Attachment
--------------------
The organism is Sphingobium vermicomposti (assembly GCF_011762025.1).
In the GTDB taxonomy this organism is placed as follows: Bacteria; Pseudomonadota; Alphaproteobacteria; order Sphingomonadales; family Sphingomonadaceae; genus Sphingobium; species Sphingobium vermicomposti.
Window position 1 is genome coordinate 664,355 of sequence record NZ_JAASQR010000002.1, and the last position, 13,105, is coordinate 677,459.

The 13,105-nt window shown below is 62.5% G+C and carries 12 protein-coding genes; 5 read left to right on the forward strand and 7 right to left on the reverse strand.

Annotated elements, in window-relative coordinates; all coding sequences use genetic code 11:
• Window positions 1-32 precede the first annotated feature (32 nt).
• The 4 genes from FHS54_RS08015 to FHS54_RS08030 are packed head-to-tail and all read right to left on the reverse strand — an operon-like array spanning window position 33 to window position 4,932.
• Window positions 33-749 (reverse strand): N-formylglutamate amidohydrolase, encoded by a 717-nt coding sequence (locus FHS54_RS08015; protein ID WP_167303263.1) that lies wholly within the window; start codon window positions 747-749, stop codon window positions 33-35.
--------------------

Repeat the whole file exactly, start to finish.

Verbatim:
The organism is Sphingobium vermicomposti (assembly GCF_011762025.1).
In the GTDB taxonomy this organism is placed as follows: Bacteria; Pseudomonadota; Alphaproteobacteria; order Sphingomonadales; family Sphingomonadaceae; genus Sphingobium; species Sphingobium vermicomposti.
Window position 1 is genome coordinate 664,355 of sequence record NZ_JAASQR010000002.1, and the last position, 13,105, is coordinate 677,459.

The 13,105-nt window shown below is 62.5% G+C and carries 12 protein-coding genes; 5 read left to right on the forward strand and 7 right to left on the reverse strand.

Annotated elements, in window-relative coordinates; all coding sequences use genetic code 11:
• Window positions 1-32 precede the first annotated feature (32 nt).
• The 4 genes from FHS54_RS08015 to FHS54_RS08030 are packed head-to-tail and all read right to left on the reverse strand — an operon-like array spanning window position 33 to window position 4,932.
• Window positions 33-749 (reverse strand): N-formylglutamate amidohydrolase, encoded by a 717-nt coding sequence (locus FHS54_RS08015; protein ID WP_167303263.1) that lies wholly within the window; start codon window positions 747-749, stop codon window positions 33-35.